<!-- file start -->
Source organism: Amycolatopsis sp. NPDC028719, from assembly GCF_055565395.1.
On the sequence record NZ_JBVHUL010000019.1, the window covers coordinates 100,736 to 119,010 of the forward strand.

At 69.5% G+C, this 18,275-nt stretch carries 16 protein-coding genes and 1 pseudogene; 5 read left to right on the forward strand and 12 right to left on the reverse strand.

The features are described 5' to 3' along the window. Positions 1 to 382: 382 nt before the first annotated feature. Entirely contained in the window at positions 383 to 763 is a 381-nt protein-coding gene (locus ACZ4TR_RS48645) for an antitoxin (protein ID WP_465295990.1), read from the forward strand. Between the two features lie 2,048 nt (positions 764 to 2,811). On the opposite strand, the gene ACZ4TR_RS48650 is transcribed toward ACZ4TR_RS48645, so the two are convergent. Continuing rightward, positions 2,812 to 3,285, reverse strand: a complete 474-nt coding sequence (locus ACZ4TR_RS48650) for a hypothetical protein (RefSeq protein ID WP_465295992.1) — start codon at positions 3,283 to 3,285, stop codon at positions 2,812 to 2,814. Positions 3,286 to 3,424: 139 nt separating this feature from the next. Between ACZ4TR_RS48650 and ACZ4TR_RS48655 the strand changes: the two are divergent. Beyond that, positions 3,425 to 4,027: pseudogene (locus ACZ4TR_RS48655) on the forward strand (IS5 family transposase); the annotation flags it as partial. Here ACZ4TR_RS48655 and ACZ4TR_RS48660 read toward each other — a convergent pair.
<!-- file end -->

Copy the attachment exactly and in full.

Source organism: Amycolatopsis sp. NPDC028719, from assembly GCF_055565395.1.
On the sequence record NZ_JBVHUL010000019.1, the window covers coordinates 100,736 to 119,010 of the forward strand.

At 69.5% G+C, this 18,275-nt stretch carries 16 protein-coding genes and 1 pseudogene; 5 read left to right on the forward strand and 12 right to left on the reverse strand.

The features are described 5' to 3' along the window. Positions 1 to 382: 382 nt before the first annotated feature. Entirely contained in the window at positions 383 to 763 is a 381-nt protein-coding gene (locus ACZ4TR_RS48645) for an antitoxin (protein ID WP_465295990.1), read from the forward strand. Between the two features lie 2,048 nt (positions 764 to 2,811). On the opposite strand, the gene ACZ4TR_RS48650 is transcribed toward ACZ4TR_RS48645, so the two are convergent. Continuing rightward, positions 2,812 to 3,285, reverse strand: a complete 474-nt coding sequence (locus ACZ4TR_RS48650) for a hypothetical protein (RefSeq protein ID WP_465295992.1) — start codon at positions 3,283 to 3,285, stop codon at positions 2,812 to 2,814. Positions 3,286 to 3,424: 139 nt separating this feature from the next. Between ACZ4TR_RS48650 and ACZ4TR_RS48655 the strand changes: the two are divergent. Beyond that, positions 3,425 to 4,027: pseudogene (locus ACZ4TR_RS48655) on the forward strand (IS5 family transposase); the annotation flags it as partial. Here ACZ4TR_RS48655 and ACZ4TR_RS48660 read toward each other — a convergent pair.